Property manager left homeowners helpless
The property manager, Jackson, was routinely late in paying rent to the homeowners and in many cases simply stopped paying altogether. When homeowners contacted him with concerns, he accused them of violating the contracts and threatened to withhold additional payments and to take legal action against them.
One homeowner — a legally blind woman who owned a house in Tacoma — described her experience to the attorney general’s office. She noted in a declaration provided to the court she had found Jackson’s business online around September 2019 and contacted him because she wanted to rent her house out to tenants. Jackson informed her he was a real estate agent and had a license.
A month later, Jackson asked her to sign a new contract that covered additional parts of her house. Jackson had not paid the first month of rent and the homeowner said she would not sign anything until he paid. When Jackson continued to withhold payments, putting the homeowner at risk of defaulting on her mortgage, she signed the new contract and added the words “under duress” next to her signature.
Home inspectors who subsequently went into her house told her Jackson, the property manager, had turned her living room into multiple bedrooms and placed most of her furniture in the back yard. She noted she had lost thousands of dollars in unpaid rent and utility payments. When she placed her house on the market, an offer came in that was significantly less than an offer she had received before Jackson went into her home, reflecting the extent of damage to the home. She also has received a foreclosure notice on her house from her lender.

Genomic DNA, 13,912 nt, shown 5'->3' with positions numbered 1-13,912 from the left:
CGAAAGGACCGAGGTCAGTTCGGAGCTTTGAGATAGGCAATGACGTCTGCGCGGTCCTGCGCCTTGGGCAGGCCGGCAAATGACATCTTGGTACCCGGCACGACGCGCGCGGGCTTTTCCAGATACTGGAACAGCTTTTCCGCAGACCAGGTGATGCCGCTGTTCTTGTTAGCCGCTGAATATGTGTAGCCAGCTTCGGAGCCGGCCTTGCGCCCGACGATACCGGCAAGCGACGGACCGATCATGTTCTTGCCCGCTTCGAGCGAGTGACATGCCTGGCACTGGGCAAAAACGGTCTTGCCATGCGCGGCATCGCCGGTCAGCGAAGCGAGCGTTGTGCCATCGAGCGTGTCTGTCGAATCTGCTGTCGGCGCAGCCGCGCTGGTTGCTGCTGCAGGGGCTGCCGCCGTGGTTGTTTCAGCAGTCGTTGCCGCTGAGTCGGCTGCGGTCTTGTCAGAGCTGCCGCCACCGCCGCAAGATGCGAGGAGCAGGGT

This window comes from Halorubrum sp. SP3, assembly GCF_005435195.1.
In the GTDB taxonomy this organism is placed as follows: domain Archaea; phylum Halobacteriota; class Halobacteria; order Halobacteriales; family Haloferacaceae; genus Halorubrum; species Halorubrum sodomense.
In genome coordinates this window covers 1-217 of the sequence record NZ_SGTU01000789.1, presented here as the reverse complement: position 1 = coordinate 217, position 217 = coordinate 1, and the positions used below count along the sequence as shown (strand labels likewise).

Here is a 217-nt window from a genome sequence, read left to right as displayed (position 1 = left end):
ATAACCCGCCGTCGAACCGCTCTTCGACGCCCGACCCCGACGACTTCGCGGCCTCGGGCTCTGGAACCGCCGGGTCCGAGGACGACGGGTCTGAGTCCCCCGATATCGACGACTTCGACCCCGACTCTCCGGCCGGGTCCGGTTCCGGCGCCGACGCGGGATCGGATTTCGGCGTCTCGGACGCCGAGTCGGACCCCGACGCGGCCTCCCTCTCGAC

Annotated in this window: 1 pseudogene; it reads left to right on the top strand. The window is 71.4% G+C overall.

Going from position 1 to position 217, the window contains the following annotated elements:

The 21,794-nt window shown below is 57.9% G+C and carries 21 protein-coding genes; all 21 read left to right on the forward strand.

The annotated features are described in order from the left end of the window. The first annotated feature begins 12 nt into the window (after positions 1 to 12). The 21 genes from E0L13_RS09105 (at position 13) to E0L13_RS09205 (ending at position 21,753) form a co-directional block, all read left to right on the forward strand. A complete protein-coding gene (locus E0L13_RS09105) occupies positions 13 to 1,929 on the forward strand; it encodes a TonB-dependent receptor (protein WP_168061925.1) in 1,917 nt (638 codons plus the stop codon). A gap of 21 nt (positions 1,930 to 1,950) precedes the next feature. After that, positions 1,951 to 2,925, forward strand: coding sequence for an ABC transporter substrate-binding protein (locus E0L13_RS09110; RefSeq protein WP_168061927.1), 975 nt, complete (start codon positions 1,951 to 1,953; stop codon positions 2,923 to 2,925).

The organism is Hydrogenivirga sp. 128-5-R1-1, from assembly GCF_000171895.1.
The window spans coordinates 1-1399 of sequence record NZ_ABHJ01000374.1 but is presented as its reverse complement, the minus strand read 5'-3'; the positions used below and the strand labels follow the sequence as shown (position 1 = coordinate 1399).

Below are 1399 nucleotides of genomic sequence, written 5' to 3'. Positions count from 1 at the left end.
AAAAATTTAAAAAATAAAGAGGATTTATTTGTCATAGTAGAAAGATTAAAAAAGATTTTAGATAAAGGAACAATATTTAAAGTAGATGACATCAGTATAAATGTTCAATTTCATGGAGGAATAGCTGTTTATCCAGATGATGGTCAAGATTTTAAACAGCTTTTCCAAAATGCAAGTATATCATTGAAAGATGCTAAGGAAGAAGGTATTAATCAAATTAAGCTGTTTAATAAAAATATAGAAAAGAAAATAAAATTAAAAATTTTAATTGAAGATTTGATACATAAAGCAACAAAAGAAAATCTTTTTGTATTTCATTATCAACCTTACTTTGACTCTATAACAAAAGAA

Another homeowner in the Bothell area said he contracted with Jackson in May 2019 after a friend recommended the service. Two months later, a city building inspector told the homeowner the house had far too many bedrooms and tenants for the home’s septic system to support. The inspector sent a letter noting the homeowner was liable for multiple penalties for the operation of a “congregate living facility.” Jackson denied the city inspector’s report, and told the homeowner only “five or six” people lived in his house. Jackson said he would not pay the homeowner at all if he kept calling.
The city gave the homeowner until October 2019 to reduce the number of bedrooms in the home or upgrade the sewage connection. The city charged the homeowner $22,000 in civil penalties and Jackson told the homeowner he would pay the costs. Jackson never paid. Jackson ultimately gave the homeowner a post-dated check in December 2019 to cover unpaid rent. A month later, Jackson told the homeowner not to cash the check. The homeowner switched to a new property manager, then worked out living arrangements with the tenants.
Assistant Attorneys General Ben Brysacz and Daniel Allen handled the case for the Consumer Protection Division.